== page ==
Henri Werij, Dean of Aerospace Engineering at the Delft University of Technology

Working Towards Zero Climate Impact

If we want to continue flying in the future, the impact of the airline industry on the climate, environment and our surroundings must be reduced to zero over time. It’s therefore incredible that around 30 parties linked to the airline industry have endorsed the draft. The ten commitments form a solid foundation for us to achieve improvements together with the Dutch government in both the short and longer term for a future-proof airline industry.

Michel Peters, CEO of the Royal Netherlands Aerospace Centre (NLR)

Working Together for Sustainable Aviation

Only by working together with government, knowledge institutes and industry can we take significant steps to achieve cleaner and quieter operations. The Netherlands has the expertise, infrastructure and entrepreneurs to lead the way. The ten concrete commitments adopted by the Dutch airline industry show what we stand for, what politicians can contribute to achieve these ambitions and what the Dutch people stand to gain. Together, let’s build a future-proof airline industry for everyone.

Marjan Rintel, CEO KLM

A Network to the World’s Economic Centers

The demand for air travel is high and isn’t set to go down any time soon. Schiphol and KLM’s network of frequent, direct connections to all the world’s economic centres is one of the few points where the Netherlands still stands out favourably in terms of its business climate. History has shown that once such a network collapses it cannot simply be reinstated. We should cherish this international connection, while at the same time more swiftly making flight operations cleaner and quieter. It’s good that there’s a plan for that.

Ingrid Thijssen, Chairperson of the Dutch employers’ association VNO-NCW

Government Support Needed

Preparing the airline and travel industry for the future presents important challenges and opportunities. We need to put our shoulders to grindstone together: companies, knowledge centres and trade unions alike. And we certainly need government’s help. This is essential if we are to achieve our industry’s sustainability target.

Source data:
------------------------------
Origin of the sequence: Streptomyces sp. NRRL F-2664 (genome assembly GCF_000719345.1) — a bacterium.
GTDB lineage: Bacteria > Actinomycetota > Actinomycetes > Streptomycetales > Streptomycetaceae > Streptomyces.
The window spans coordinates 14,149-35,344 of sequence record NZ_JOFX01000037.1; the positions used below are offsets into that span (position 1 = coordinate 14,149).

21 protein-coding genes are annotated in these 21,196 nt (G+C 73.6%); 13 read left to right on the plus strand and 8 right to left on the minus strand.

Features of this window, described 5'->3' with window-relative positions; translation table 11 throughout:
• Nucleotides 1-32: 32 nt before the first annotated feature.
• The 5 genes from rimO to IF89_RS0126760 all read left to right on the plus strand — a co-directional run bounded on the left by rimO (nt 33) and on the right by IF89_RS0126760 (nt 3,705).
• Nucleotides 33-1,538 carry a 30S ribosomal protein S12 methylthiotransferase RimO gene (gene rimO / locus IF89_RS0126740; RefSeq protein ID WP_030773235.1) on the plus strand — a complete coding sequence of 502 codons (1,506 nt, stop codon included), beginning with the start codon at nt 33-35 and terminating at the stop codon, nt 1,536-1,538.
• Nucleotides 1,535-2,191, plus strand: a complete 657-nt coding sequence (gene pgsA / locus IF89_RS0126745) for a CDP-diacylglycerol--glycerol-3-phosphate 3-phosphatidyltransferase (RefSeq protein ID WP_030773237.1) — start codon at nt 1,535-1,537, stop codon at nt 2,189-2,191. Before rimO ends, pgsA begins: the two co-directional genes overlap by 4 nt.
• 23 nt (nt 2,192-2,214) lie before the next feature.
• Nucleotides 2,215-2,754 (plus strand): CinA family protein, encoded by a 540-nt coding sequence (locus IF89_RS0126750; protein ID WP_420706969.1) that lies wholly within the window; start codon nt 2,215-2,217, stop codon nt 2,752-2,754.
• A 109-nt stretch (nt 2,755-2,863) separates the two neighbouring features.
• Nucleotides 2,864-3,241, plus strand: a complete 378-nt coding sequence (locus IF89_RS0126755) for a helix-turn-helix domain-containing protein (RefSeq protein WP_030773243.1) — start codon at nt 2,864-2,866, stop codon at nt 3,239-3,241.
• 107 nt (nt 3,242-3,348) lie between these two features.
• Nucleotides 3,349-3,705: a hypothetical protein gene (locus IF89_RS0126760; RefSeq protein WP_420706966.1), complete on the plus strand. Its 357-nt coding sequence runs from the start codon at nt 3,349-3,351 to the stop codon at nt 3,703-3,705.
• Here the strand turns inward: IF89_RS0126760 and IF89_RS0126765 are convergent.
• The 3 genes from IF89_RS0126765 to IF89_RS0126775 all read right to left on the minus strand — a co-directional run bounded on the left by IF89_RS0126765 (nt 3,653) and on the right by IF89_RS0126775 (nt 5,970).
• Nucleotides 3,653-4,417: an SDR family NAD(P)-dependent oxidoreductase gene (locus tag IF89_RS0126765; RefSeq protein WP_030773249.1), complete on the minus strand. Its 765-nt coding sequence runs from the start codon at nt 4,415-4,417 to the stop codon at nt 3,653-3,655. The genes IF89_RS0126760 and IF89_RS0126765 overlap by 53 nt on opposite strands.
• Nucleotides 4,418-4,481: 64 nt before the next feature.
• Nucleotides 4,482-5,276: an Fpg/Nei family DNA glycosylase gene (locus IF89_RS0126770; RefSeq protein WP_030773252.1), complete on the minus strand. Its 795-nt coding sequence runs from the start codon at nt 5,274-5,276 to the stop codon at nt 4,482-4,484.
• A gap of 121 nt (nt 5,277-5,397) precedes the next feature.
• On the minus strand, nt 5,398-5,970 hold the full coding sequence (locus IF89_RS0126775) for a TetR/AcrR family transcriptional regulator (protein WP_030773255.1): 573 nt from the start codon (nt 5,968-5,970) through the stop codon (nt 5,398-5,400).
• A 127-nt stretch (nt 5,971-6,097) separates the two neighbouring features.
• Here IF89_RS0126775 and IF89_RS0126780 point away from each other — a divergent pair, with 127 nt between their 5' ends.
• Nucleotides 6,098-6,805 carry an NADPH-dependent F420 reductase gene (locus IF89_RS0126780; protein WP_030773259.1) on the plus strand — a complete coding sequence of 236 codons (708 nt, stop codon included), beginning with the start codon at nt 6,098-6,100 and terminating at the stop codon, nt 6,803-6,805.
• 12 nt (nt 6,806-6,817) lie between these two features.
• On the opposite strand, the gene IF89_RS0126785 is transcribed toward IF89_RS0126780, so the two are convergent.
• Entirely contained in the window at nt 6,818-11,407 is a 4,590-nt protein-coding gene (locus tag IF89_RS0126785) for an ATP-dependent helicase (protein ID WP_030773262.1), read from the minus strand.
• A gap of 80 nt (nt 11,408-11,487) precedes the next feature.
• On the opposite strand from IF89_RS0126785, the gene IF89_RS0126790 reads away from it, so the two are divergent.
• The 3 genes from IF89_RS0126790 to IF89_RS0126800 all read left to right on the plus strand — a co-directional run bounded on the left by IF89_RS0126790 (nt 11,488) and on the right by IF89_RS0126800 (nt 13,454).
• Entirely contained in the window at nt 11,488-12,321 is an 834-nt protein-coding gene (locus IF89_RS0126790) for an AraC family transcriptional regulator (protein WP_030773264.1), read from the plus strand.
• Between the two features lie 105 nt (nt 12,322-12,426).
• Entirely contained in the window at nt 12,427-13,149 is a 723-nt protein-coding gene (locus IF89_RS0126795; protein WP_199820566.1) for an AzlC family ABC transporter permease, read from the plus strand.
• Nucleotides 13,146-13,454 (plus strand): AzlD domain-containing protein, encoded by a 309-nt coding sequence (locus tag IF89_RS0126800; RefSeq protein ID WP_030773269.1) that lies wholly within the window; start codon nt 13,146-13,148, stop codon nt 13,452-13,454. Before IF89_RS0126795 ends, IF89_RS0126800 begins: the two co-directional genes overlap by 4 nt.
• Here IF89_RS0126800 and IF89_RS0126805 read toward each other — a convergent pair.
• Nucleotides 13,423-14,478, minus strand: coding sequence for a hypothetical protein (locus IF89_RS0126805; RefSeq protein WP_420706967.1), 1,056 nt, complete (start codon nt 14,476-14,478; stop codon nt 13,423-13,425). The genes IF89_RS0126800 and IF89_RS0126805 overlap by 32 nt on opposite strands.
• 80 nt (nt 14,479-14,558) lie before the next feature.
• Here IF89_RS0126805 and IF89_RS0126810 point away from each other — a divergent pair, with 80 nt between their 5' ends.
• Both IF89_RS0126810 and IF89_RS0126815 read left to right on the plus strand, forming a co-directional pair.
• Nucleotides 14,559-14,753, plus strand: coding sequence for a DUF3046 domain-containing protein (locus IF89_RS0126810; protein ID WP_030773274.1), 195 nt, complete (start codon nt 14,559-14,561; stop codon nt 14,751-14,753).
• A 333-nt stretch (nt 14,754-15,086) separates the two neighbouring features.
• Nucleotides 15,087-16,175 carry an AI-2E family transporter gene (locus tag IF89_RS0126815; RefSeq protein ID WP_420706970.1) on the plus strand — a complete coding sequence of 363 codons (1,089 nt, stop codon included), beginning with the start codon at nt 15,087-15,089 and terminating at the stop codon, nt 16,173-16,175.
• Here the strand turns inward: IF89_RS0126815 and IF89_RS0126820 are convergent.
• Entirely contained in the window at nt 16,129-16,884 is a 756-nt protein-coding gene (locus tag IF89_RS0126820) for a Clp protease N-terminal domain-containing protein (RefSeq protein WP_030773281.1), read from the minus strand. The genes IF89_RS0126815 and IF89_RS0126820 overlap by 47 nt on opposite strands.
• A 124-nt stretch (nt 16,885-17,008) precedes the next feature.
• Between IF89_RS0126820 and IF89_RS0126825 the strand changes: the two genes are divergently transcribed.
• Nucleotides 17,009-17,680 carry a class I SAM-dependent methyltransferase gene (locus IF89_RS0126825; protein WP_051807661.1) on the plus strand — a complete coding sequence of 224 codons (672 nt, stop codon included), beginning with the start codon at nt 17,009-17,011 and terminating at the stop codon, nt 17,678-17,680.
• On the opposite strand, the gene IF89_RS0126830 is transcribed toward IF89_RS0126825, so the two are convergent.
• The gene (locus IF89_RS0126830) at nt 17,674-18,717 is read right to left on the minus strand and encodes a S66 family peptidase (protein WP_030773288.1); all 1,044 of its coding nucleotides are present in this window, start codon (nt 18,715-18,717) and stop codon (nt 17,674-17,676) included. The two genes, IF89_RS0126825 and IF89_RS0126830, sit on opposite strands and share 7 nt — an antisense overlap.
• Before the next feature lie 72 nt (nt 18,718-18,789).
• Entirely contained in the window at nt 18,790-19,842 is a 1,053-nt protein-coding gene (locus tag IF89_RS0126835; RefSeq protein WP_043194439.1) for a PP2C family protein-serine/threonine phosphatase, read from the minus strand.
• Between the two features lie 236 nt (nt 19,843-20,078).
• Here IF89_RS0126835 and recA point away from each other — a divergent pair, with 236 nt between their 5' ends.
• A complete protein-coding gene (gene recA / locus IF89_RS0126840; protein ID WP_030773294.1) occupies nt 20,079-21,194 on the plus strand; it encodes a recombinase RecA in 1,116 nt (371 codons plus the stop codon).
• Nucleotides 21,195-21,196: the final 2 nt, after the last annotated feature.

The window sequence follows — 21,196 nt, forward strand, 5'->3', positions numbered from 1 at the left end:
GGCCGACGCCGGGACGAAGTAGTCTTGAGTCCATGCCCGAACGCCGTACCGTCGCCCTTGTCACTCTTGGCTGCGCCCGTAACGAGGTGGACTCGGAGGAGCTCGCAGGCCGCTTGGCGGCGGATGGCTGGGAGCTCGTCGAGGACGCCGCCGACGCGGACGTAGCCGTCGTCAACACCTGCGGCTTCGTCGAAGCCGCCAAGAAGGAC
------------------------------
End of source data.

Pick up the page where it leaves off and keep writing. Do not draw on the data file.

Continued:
Gunay Uslu, CEO Corendon

Satisfying the Dutch Appetite for Travel

The Dutch have a big appetite for travel. It’s therefore important that the Netherlands remains well connected to the rest of the world, for holidaymakers and business travellers alike. For years, TUI has been investing in a young, modern fleet that is both quieter and more fuel-efficient, and we will continue to take steps towards achieving greater sustainability in the years ahead. The new cabinet now has an opportunity to restore balance and its relations with the travel industry. We hope to draft joint plans that have a positive impact on the living environment and business community. Let’s work together to create a healthy future for our amazing industry and keep holidays feasible and affordable for all Dutch people, now and in the future.

Arjan Kers, General manager TUI Netherlands

Cleaner and Quieter Flights

The airline industry must become cleaner and quieter, as well as remaining accessible and safe for all Dutch people. With our commitment, we will be contributing to this while also asking the politicians to advocate for a level European playing field in terms of social rules and the equivalent safety standards for non-European airlines with free access to our citizens. In this manner, Dutch people will still be assured of optimal flight safety and the people working in the airline industry will enjoy a healthy working environment.

Camiel Verhagen, President of the Dutch Airline Pilots Association (VNV) and pilot

Industry-Wide Action

We understand fully that flight operations must become cleaner, quieter and more efficient. It’s definitely best if we think and act industry-wide, so together with the business community, government and knowledge institutions. If everyone takes responsibility, we will together secure sustainable future-proof policy for our industry

Marcel de Nooijer, CEO Transavia